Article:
Descendants Of Georgetown Slaves To Attend The University

When Maryland Jesuit priests sold 272 slaves in 1838 to save the financially strapped Georgetown University for about $3.3 million in today’s dollars, those slaves would have never imagined that their descendants would one day be students at that very university.

But it’s happening. 

Through the Georgetown Memory Project, the university took on the daunting task of identifying, apologizing and then making reparations to the descendants of the slaves. A working group to make this a reality was established in August 2016, following student demonstrations in the fall that urged the school to recognize and do something about its link to slavery. 

The slaves — men, women and children — were sold and moved from Maryland to new owners in Louisiana.

The admission of siblings Shephard and Elizabeth Thomas is a historic step in this process.  

Shepard Thomas (19), who is currently a freshman at Louisiana State University, plans to study engineering in the College, while his sister Elizabeth Thomas (23), a LSU graduate, will go to Georgetown’s School of Continuing Studies for her masters in journalism, reports NPR.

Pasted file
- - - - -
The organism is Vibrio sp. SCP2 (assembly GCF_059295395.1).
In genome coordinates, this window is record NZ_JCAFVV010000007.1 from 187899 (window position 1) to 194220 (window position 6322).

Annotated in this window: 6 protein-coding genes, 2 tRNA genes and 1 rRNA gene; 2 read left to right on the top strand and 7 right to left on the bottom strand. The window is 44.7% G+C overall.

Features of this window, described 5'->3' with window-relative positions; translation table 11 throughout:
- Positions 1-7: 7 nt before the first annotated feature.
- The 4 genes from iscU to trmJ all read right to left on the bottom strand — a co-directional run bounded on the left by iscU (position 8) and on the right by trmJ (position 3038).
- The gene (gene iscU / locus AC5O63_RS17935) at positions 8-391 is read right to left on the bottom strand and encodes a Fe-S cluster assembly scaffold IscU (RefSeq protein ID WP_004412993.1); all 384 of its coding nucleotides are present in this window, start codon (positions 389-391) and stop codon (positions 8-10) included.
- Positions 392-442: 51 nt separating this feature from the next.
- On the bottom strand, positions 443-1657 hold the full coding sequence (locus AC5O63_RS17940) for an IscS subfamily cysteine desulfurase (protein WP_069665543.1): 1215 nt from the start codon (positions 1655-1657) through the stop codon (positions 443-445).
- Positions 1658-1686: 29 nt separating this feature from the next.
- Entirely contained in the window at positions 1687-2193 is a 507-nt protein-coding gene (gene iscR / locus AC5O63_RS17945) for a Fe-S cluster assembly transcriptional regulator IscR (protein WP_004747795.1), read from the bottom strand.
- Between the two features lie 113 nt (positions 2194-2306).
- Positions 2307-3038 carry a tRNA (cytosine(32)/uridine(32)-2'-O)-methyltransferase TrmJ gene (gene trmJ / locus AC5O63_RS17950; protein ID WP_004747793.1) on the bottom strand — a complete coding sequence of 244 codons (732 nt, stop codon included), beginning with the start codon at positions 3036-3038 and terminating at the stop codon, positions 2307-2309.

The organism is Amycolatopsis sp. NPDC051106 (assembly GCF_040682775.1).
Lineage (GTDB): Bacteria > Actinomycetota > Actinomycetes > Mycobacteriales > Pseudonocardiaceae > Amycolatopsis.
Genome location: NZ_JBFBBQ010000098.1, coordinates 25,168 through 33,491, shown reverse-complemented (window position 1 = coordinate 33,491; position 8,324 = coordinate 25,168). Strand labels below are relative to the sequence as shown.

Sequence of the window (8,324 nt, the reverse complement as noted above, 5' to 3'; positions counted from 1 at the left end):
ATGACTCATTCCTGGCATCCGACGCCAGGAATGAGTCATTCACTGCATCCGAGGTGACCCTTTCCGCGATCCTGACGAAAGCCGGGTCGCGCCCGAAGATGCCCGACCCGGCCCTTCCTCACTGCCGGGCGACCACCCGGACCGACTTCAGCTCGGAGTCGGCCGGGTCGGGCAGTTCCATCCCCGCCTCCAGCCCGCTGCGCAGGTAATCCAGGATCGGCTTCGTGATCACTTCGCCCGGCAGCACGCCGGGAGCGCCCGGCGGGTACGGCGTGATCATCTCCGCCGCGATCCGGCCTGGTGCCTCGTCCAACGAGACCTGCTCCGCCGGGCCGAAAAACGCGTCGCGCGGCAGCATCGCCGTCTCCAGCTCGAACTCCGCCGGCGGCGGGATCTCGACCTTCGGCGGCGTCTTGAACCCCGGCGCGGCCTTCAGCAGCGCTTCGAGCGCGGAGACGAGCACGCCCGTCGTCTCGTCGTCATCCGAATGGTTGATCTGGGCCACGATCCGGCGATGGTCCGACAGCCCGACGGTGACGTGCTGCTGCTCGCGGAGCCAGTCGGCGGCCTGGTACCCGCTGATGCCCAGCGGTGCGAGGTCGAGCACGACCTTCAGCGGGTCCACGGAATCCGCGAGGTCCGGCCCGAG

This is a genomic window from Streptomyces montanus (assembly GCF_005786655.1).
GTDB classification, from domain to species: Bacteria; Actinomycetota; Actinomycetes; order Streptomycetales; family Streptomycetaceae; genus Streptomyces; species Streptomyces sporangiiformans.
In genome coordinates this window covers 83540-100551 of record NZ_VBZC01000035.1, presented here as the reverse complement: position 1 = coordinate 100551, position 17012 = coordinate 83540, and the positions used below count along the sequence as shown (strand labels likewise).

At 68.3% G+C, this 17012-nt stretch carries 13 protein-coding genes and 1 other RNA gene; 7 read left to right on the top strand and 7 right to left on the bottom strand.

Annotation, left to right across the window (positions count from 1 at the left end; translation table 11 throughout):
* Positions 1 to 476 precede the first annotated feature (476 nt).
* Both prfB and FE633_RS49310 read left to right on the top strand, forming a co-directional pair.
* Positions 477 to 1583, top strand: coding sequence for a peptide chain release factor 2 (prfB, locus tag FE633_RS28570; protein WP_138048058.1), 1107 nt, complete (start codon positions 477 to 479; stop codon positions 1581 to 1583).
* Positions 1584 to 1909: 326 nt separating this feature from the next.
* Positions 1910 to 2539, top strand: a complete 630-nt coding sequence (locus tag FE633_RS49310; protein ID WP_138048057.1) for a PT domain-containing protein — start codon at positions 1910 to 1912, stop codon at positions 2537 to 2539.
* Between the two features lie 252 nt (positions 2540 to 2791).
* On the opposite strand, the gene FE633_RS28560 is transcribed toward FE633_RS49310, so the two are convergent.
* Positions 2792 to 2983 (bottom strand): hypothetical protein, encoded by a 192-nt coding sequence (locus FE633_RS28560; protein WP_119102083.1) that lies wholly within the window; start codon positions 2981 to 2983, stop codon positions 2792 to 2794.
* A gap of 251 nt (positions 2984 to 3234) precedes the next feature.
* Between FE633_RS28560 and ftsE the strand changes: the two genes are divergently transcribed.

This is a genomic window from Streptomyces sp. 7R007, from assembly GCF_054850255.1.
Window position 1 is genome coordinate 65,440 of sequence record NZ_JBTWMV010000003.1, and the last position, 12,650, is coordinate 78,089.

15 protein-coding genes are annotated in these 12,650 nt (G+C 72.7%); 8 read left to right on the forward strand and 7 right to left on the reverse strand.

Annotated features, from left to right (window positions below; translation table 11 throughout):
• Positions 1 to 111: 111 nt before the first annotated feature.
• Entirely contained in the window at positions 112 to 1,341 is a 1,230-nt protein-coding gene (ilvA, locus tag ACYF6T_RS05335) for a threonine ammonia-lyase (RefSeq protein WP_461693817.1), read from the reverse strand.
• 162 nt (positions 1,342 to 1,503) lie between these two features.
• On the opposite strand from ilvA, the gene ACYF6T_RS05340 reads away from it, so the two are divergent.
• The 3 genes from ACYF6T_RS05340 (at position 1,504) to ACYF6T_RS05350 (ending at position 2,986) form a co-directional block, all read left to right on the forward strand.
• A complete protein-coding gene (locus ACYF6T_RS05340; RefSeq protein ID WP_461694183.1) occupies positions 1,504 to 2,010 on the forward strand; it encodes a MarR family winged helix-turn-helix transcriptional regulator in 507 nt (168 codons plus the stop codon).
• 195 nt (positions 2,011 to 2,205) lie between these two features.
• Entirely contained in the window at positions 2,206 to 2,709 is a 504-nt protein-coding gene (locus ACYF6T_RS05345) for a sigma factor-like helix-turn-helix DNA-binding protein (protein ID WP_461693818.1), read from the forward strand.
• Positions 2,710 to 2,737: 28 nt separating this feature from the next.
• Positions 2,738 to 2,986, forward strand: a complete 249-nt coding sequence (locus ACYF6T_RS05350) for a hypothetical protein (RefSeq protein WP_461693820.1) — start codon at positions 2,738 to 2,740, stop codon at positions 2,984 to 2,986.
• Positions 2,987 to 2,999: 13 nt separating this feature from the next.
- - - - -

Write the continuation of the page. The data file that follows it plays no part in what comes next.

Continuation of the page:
The siblings believe the descendants of the 272 deserve the preferential admittance, although there are some who have said they don’t because it was not them who were slaves. 

Their mother, Sandra Thomas, is concerned that Georgetown’s attempts to right their ugly past may not go far enough. 

“What about me? I don’t want to go to school. I’m an old lady. What if you don’t have the capacity?” she told NPR. “You have on student lucky enough to have a decent family support system. He can go to Georgetown and he can thrive, he has that ambition. You’ve this kid over here. He’ll never go to Georgetown or any other school on this planet beyond a certain level. Now, what you going to do for him? Did his ancestors suffer any less? No.”

The university formally apologized for the part it played in slavery in a Mass in April. On the same day, they dedicated Isaac Hawkins Hall and Anne Marie Becraft Hall. Its namesakes are the first slaves listed in sale records and the founder of a school for black girls in Washington, D.C., respectively, reports The Hoya.

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